Especially when cooking or reheating crab legs, boiling hot water can seep into the meat, resulting in moist tenderness. Boiling also allows easy absorption of seafood-compatible spices such as the classic "seafood boil" mix. Typical spices include coriander, bay leaves, mustard seeds, smoked paprika, allspice, garlic, red pepper flakes, dried oregano, or customized Cajun or Creole versions. 

A considerable downside to boiling is the potential for textural changes. Overcooking boiled crab could rapidly turn the meat from tender to rubbery, tough, or dry. When heated, crabs release the deeply pigmented chemical astaxanthin, which turns the shell a brilliant orange or red hue; When you see that happen, it's time to remove them from the boiling water. Cooking live crabs generally takes about 12 to 15 minutes, while reheating a precooked crab requires about five minutes or even less for crab legs alone.

Steam crabs for sweet succulence

The steaming process keeps crab moist and succulent, sealing in the sweet, briny flavor of fresh-caught crustaceans. It's a more subtle process than a rolling boil, leaving a lighter, more delicate taste as well as softer meat for absorbing buttery sauces or ghee when dipping.

There's less worry about overcooking or other mistakes when cooking crab, as steam rises from underneath rather than the direct scorching heat of boiling water. It helps retain the crab's natural flavors and potentially more of its nutritional value. Steaming only takes about 10 to 15 minutes with a large stovetop pot and a steamer basket, though larger king crabs may need a bit longer. If you're only re-heating a previously cooked whole crab or a batch of crab legs, plan on a shorter process; check every three to five minutes.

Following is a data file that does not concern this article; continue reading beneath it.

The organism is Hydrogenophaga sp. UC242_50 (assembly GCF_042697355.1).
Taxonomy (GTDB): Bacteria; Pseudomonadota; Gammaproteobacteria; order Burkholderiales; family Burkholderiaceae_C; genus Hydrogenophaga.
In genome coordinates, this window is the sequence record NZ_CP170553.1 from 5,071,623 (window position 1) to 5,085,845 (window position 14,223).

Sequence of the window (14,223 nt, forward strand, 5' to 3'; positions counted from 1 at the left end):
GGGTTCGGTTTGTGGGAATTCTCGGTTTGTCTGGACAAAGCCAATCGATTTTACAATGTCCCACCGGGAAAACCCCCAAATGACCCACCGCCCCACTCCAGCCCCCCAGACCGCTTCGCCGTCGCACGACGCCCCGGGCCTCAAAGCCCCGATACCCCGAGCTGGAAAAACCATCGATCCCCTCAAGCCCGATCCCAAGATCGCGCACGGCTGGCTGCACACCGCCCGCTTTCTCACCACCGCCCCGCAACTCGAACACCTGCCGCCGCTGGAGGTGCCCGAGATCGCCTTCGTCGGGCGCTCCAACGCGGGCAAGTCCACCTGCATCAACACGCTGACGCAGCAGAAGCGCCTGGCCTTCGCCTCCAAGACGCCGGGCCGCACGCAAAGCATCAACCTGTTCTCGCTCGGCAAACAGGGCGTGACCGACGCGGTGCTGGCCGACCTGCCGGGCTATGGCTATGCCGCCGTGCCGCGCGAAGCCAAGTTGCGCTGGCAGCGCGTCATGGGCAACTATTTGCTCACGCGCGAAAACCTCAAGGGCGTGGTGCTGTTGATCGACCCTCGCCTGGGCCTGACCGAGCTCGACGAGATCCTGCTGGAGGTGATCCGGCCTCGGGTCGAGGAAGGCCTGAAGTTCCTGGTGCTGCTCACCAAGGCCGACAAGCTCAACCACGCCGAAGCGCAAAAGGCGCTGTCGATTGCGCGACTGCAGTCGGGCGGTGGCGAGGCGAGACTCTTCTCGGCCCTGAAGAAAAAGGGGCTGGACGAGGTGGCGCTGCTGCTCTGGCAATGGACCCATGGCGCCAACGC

One recipe for making steamed crab legs in a Dutch oven suggests jazzing up the water beneath the steaming basket. Instead of plain water, try a broth made of butter, tarragon, shallots, fresh garlic, water, and white wine. As the crab rests in a basket atop the steamy liquid, the wine-enhanced broth infuses the meat with sweet, buttery deliciousness.